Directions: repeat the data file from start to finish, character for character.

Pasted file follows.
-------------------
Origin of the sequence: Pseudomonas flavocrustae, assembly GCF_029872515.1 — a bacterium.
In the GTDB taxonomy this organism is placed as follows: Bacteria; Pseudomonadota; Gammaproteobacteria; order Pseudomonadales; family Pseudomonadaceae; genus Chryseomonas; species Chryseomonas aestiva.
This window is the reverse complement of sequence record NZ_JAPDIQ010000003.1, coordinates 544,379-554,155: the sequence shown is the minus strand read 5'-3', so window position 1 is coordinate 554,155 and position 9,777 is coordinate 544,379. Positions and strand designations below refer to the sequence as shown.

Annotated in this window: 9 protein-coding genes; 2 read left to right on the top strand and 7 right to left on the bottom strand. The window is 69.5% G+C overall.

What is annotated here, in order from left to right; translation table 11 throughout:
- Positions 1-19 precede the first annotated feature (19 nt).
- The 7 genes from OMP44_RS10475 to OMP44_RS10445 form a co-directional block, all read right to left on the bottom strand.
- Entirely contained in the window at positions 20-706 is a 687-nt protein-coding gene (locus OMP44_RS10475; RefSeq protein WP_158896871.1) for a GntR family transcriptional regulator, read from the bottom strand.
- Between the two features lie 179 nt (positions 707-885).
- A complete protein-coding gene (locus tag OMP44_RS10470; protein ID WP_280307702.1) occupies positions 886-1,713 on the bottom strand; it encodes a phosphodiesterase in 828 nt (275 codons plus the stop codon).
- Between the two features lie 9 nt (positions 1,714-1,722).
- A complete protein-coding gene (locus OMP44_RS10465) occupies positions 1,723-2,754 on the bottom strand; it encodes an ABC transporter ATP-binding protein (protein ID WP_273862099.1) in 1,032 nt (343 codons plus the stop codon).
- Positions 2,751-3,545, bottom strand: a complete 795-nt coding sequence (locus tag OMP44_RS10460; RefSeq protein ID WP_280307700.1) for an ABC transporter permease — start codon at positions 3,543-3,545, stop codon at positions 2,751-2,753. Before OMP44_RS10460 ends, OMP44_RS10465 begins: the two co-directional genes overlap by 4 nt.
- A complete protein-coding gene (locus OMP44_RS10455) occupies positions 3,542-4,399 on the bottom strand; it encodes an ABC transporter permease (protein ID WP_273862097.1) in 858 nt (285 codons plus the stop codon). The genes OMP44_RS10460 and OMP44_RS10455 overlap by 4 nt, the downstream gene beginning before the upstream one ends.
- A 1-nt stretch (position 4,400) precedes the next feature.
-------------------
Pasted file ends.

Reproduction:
Origin of the sequence: Pseudomonas flavocrustae, assembly GCF_029872515.1 — a bacterium.
In the GTDB taxonomy this organism is placed as follows: Bacteria; Pseudomonadota; Gammaproteobacteria; order Pseudomonadales; family Pseudomonadaceae; genus Chryseomonas; species Chryseomonas aestiva.
This window is the reverse complement of sequence record NZ_JAPDIQ010000003.1, coordinates 544,379-554,155: the sequence shown is the minus strand read 5'-3', so window position 1 is coordinate 554,155 and position 9,777 is coordinate 544,379. Positions and strand designations below refer to the sequence as shown.

Annotated in this window: 9 protein-coding genes; 2 read left to right on the top strand and 7 right to left on the bottom strand. The window is 69.5% G+C overall.

What is annotated here, in order from left to right; translation table 11 throughout:
- Positions 1-19 precede the first annotated feature (19 nt).
- The 7 genes from OMP44_RS10475 to OMP44_RS10445 form a co-directional block, all read right to left on the bottom strand.
- Entirely contained in the window at positions 20-706 is a 687-nt protein-coding gene (locus OMP44_RS10475; RefSeq protein WP_158896871.1) for a GntR family transcriptional regulator, read from the bottom strand.
- Between the two features lie 179 nt (positions 707-885).
- A complete protein-coding gene (locus tag OMP44_RS10470; protein ID WP_280307702.1) occupies positions 886-1,713 on the bottom strand; it encodes a phosphodiesterase in 828 nt (275 codons plus the stop codon).
- Between the two features lie 9 nt (positions 1,714-1,722).
- A complete protein-coding gene (locus OMP44_RS10465) occupies positions 1,723-2,754 on the bottom strand; it encodes an ABC transporter ATP-binding protein (protein ID WP_273862099.1) in 1,032 nt (343 codons plus the stop codon).
- Positions 2,751-3,545, bottom strand: a complete 795-nt coding sequence (locus tag OMP44_RS10460; RefSeq protein ID WP_280307700.1) for an ABC transporter permease — start codon at positions 3,543-3,545, stop codon at positions 2,751-2,753. Before OMP44_RS10460 ends, OMP44_RS10465 begins: the two co-directional genes overlap by 4 nt.
- A complete protein-coding gene (locus OMP44_RS10455) occupies positions 3,542-4,399 on the bottom strand; it encodes an ABC transporter permease (protein ID WP_273862097.1) in 858 nt (285 codons plus the stop codon). The genes OMP44_RS10460 and OMP44_RS10455 overlap by 4 nt, the downstream gene beginning before the upstream one ends.
- A 1-nt stretch (position 4,400) precedes the next feature.